Saturday, 20 August 2011

Labels, identities and causing offence

More than one twitter user appeared offended/confused about me when I 'follow friday'ed some Christians as well as some Pagans. Apparently real Pagans wouldn't follow Christians. This kind of anti-Christian nonsense really pisses me off, regardless of my faith or labels. Other people, from what I've observed, rush to prove their Pagan status under these kinds of doubts. I just stated that I'm not far enough along the path to be sure of labels. But even if I was, and even if I left the Church, I'd still follow the awesome, open-minded Christians whose feeds and blogs I enjoy so much. Like Soul Liberty Faith. You have to read the blog of this incredible woman whose unconditional friendship with local Pagans has lost her the support of her fellow Christians. This is someone who is embodying the open interfaith spirit that I long to see more of in our divided world. Why are Pagans so desperate to decry all Christians that they miss or ignore wonderful exceptions like this? Yes, there are some nasty, bigoted, cruel and exclusive Christians out there. Newsflash: there are a lot of Pagans out there who are very similar in their attitudes. I'm not accusing the tweeters who were confused about my religious identity of that. But I have already observed a lot of it, in my few short months in the Pagan community. And if I have to prove my religious purity to be part of a religion, whether it's Christianity or a Pagan path, then I don't want to be part of that religion. I've already had quite enough of the 'prove you're one of us' attitude from the more conservative Christians. I don't want to join a new faith and find I have to prove my 'Pagan-ness' there, too. I really don't care who's offended that I worship Jesus as well as Arianrhod. I haven't worked out my beliefs yet, and I don't honestly know how to square Christianity with my polytheistic beliefs. And they are polytheistic - I don't even have a Wiccan-style 'all gods are one god' belief to fall back on. The gods are many and that's why they're the gods, to me. I think the reason I (quite suddenly) believe this is that I met some deities who are in no way, shape or form anything like Jesus (or Yahweh, but I don't think I've ever met him). Deity is far too complex to be one, for me. There is probably one source of power or life that humans and gods alike emerge from. But increasingly, there's going to be absolutely no way that I can say the 'I believe in one god' line in the Christian creed.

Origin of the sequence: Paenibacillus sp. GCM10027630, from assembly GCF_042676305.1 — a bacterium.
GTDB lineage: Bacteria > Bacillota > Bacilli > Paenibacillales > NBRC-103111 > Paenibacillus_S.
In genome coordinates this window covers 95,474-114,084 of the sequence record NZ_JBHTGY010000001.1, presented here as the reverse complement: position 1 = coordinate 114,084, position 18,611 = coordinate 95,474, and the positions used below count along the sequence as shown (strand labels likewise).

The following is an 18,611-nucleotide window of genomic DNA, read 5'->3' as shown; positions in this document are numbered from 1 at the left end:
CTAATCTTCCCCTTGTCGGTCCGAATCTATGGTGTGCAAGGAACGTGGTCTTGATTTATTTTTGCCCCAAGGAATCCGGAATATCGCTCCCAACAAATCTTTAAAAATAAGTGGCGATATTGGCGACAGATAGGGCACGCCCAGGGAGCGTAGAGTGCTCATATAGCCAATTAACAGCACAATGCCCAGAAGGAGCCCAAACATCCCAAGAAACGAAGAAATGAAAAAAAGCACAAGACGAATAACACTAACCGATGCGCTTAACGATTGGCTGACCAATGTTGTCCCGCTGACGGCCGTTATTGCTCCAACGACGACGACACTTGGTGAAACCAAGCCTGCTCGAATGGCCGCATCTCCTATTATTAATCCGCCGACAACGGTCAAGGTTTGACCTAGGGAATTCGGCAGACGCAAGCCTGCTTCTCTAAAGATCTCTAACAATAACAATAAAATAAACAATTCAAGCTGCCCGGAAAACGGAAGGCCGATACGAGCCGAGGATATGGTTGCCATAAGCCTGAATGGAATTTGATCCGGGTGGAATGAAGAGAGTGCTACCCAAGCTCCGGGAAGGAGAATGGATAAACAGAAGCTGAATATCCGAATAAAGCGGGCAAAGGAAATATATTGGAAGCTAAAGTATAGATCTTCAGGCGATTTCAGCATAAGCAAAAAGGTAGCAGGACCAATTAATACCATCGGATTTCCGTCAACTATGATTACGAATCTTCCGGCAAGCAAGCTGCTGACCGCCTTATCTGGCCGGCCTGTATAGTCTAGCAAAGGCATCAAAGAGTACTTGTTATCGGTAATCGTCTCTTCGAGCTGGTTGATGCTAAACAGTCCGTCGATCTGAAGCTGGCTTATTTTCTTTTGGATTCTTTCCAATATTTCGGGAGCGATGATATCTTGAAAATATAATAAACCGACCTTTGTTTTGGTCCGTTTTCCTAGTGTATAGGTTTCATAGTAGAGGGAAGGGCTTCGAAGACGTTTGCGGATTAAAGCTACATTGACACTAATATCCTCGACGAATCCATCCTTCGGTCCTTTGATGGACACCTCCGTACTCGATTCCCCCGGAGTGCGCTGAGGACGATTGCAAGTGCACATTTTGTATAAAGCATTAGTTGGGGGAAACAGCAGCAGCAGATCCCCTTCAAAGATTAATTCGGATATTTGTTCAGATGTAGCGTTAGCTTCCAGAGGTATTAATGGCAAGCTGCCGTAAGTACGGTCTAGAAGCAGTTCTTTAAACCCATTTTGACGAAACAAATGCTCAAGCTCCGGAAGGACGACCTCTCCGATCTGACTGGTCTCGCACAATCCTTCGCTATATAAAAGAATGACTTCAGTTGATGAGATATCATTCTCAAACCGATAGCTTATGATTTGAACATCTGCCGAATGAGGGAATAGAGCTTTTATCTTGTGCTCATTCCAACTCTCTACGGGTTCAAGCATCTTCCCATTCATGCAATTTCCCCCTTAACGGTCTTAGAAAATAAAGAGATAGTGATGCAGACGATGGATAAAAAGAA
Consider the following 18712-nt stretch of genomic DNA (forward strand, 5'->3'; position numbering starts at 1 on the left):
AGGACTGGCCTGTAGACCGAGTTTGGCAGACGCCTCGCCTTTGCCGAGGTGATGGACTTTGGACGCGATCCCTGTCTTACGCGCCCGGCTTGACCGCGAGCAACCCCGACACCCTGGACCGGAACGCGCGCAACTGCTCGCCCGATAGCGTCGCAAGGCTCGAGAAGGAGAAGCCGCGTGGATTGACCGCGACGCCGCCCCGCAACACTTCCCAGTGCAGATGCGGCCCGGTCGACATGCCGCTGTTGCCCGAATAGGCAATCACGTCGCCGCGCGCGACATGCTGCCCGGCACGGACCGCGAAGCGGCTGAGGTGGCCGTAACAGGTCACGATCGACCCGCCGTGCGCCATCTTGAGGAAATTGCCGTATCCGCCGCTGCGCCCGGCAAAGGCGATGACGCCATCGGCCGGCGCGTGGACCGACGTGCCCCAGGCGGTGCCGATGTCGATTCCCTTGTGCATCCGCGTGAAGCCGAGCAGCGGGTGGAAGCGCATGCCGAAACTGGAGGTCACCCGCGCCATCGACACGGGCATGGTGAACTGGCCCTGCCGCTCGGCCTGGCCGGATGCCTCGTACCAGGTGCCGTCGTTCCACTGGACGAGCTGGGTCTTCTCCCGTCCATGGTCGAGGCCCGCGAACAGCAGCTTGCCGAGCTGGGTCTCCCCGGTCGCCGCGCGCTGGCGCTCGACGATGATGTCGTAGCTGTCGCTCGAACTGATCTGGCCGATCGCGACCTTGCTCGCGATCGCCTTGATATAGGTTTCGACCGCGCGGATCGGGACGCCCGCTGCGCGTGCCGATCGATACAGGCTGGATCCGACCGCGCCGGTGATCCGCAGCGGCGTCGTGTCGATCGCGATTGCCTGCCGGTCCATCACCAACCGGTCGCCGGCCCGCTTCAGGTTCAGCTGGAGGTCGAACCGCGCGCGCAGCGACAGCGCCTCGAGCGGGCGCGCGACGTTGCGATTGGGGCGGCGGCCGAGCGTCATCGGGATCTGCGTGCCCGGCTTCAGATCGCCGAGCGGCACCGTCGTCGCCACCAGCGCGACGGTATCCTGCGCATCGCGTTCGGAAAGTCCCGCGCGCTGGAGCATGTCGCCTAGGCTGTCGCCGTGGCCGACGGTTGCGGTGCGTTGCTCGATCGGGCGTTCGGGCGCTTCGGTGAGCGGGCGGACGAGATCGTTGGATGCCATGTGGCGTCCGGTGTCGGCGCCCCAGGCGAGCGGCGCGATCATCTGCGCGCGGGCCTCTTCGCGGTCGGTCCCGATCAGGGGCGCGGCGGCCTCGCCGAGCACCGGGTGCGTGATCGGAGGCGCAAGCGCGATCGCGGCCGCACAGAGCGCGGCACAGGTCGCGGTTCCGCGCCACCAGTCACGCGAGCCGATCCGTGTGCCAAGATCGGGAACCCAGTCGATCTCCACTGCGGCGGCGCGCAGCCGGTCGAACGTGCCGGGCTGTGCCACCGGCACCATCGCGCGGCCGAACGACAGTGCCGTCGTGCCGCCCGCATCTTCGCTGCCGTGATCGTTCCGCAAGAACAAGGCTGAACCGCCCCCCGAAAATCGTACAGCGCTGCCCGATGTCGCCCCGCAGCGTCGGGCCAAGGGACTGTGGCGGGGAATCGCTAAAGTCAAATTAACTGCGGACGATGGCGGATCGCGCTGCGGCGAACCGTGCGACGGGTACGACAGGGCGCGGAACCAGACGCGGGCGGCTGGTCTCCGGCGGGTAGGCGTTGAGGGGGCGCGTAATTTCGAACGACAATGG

Which brings me to the other problem of labels I've had this week. Someone very close to me, an atheist of all things, accused me of not knowing what I believe and lying to people by calling myself a Christian. She is so upset about it that, although I know these are her insecurities and not mine, it's made me go back to worrying about deceiving people in church about my beliefs. It is a core aspect of my values that honesty is one of the most important things in a community. It's one of the things I value most about myself - I am honest to the point of stupidity. For now, my conclusion is that I need to take some more time off church (at least in my official choirgirl role - I can visit sometimes) and use the time wisely to keep working on my beliefs. I'm studying and experiencing things all the time (more later on the land spirits/local deities here in Scotland). That's definitely helping me to sort out my own beliefs. Equally, though, my lifetime of experiences as an aspiring mystic and interfaith theologist is helping immensely. Paganism is the path I'm moving towards, but the Divine is far, far bigger than one path. I've always believed that God is bigger than Christianity. That belief continues to sustain me now. Whatever else changes in my life, the Divine is constant. My lifelong aim is to experience more of the Divine. That has not changed. Those of you who think Neo-Paganism has all the answers, remember how many hundreds of other spiritual paths also have a part of the truth, and some have done for thousands of years, from Zoroastrianism to Zen Buddhism. We will never understand everything about the Divine. Let's learn from those who mistakenly think that they do, and be humble.


  1. Very, very well put. I've been attacked on more than one occasion by pagans when I dared to stick up for Christianity-or God forbid- actually suggest that Christianity is as valid as any pagan path. I always see my spirituality as accepting whatever the divine means and 'says' to me personally, but we must never lose sight of the fact that religion is simply lots of different ways of looking at the same thing. Labels are a matter of convenience, not the be all and end all of the matter, as a linguist I recognise and frequently see when comparing languages that words are simply that-a word, a sound to describe a thing, action or concept. And sometimes we have to sacrifice precision for ease of language.

  2. The hidden eyes: Language is a really good analogy for this kind of thing. The French word for 'dog' is (phonetically etc) a long way from our word 'dog', because words are arbitrary symbols we attach to things. Sometimes, though, the concept being described is a lot less concrete than 'dog', and there might not be a corresponding word for that concept in a particular language. (My bilingual wife often gets stuck because "there's a word for this in Hebrew, but not in English.") Similarly, it might sometimes look like concepts from one religion or spiritual path are untranslatable into another. Cultural variation creeps into religion like it does into language - more so, because the Divine is so subjective, as we experience it. That doesn't mean the paths in question have nothing in common. They do - the search for the Divine.